Craig Jarvis: You do everything. Do you have a favorite board riding discipline?

Kai Lenny: I don’t have one favorite discipline. I decide what to do depending on what the conditions are. I consider them all surfing. They’re just different tools for the job.  

Great win in Mexico. You must be stoked.

When I won I was over the moon! Its something that I’ve been working towards for a few years now and after last year as a rookie on the BWT I learned a lot. Winning has given confidence in my ability to push even harder to improve my skills. Puerto is such a unique big wave compared to almost all others, there is a ton of current moving and typically during free surf sessions you may wait a couple hours to catch the perfect ride. Its a perfect spot but technical to say the least. In a heat you need to catch two good waves in a relatively short period, so throughout the final I was getting beating after beat down trying to ride the biggest wave I could that was makeable. Up until my last winning ride in the final minutes I had been waiting for this perfect wave all day and it couldn’t have come at a better time. Dropping in and seeing the light at the end of the tunnel, I was more stoked that I made it then anything else! I wasn’t sure it would be the score and when I found out it was a rush of excitement that came over me.

You beat a lot of very good big wave surfers in Mexico. What do you attribute your event success to?

Every heat is hard because the best big wave surfers in the world absolutely charge. My goal was to catch two of the best rides I could and ride them the best I could. Pretty simple, and it worked! Even in the final I really stuck to my game plan and trusted in it.

Kai after his first Big Wave World Tour win in Mexico. Photo: WSL

Which surfers stood out for you in Puerto and why?

There were many standouts. A couple that I got to see first-hand in my heats were Billy Kemper, Tom Lowe, and with no surprise Jamie Mitchell, who was charging even with a broken sternum.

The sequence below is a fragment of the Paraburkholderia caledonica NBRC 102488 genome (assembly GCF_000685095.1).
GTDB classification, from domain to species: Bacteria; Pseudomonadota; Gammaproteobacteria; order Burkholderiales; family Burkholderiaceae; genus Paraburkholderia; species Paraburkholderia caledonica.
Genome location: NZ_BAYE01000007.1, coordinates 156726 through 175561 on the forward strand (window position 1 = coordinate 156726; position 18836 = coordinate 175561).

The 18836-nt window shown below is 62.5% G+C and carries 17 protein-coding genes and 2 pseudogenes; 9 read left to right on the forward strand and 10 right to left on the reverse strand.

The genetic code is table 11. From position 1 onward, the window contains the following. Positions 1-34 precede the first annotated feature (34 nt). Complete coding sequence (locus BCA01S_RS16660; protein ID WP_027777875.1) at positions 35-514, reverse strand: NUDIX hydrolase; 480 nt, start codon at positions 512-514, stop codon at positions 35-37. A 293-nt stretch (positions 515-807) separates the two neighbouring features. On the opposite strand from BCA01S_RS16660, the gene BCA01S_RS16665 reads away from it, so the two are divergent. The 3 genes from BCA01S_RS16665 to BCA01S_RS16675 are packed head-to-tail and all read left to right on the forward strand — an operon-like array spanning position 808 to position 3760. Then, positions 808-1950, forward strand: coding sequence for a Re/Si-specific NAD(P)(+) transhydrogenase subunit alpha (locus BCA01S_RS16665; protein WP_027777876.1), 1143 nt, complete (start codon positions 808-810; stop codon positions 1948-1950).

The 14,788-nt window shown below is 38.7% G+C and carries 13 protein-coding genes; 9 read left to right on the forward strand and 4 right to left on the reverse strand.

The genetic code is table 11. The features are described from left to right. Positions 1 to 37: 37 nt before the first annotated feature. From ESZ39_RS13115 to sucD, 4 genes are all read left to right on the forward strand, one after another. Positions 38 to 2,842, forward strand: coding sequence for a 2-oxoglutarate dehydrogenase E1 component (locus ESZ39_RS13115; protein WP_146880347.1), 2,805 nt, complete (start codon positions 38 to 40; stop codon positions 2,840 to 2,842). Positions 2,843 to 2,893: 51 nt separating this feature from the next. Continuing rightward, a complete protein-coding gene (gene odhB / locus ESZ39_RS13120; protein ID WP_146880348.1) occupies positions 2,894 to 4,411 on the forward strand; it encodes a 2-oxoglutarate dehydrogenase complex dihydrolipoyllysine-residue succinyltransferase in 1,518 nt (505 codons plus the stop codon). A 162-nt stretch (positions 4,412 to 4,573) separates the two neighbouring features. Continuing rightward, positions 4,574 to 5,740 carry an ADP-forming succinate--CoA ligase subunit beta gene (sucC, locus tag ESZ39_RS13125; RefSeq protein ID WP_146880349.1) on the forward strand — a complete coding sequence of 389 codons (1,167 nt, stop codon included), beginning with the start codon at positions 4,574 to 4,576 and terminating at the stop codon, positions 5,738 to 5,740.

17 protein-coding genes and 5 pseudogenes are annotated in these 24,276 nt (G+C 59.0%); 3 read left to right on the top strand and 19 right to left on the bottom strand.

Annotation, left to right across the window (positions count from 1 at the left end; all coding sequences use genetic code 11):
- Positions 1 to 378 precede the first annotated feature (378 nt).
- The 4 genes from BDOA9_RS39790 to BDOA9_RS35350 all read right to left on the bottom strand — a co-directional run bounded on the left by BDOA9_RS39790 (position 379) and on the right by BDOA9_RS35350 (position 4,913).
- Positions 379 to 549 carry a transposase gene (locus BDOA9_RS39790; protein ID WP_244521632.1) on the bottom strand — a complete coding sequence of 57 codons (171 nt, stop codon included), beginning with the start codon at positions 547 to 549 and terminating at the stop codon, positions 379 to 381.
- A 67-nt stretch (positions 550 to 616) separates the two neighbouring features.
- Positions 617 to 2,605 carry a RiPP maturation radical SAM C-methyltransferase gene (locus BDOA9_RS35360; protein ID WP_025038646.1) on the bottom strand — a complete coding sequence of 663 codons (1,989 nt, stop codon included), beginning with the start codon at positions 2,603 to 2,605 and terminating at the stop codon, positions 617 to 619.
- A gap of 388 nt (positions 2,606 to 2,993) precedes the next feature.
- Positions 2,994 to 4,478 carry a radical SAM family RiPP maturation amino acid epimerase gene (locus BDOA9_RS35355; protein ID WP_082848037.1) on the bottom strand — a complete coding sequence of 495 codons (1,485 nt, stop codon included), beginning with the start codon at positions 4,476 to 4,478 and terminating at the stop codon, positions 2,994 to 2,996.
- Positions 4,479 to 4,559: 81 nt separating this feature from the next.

Do you have a goal with big wave surfing? Do you want to be a work champion or do you want to have fun?

I think everyone’s goal on the big wave world tour is to win the world title. The things you have to go through to win a comp and just be in the mix is gnarly. I absolutely want to win more events and world titles. Winning Puerto has broken the ice in a sense, now that I have done it once, why not try and do it again! I love surfing big waves and competition, so I’m committed to it as long as I’m having fun.

Out of the three big wave tour venues, which is your favorite venue and why?

Without a doubt it would have to be Peahi. It’s my home spot, and my favorite wave in the world. It is one of the most, if not the most perfect big wave in world. I could just watch it for the rest of my life its so mesmerizing. 

Tell us about the scariest big wave situation you have ever been in?

It would have been the second time I ever had a minute long hold down out at Jaws. I remember it being really big and I decided to try and push myself really hard. I went to the north peak to try and get a wave that would allow me to back door the west bowl. I committed to a wave that was walled out to the channel and when I negotiated the drop I found myself between two converging peaks, a huge close out. I had to straighten out and the weight of what felt like the world landed on my shoulders. It flexed me so hard I was on the bottom hoping my inflation vest would bring me to surface. Even with the vest filled to full capacity of air it didn’t seem to help, felt like I was never going to coming up. When I did surface the next wave was right on my again and the process repeated itself. .

What is in the future of the Big Wave Tour?

The future of the Big Wave Tour in my eyes will continue to grow and spark more mainstream interest. A larger tour with more tour stops is inevitable I believe. The insane level will continue to go up and the unimaginable will be ridden as if it were small waves.

What is the best thing about surfing right now?

The best thing about surfing right now is that the sport hasn’t hit any plateau, the maneuvers are getting more technical; the big waves being ridden are gnarlier and more critical then ever, and there still seems to be a lot of growth with no end in sight. I love that about surfing.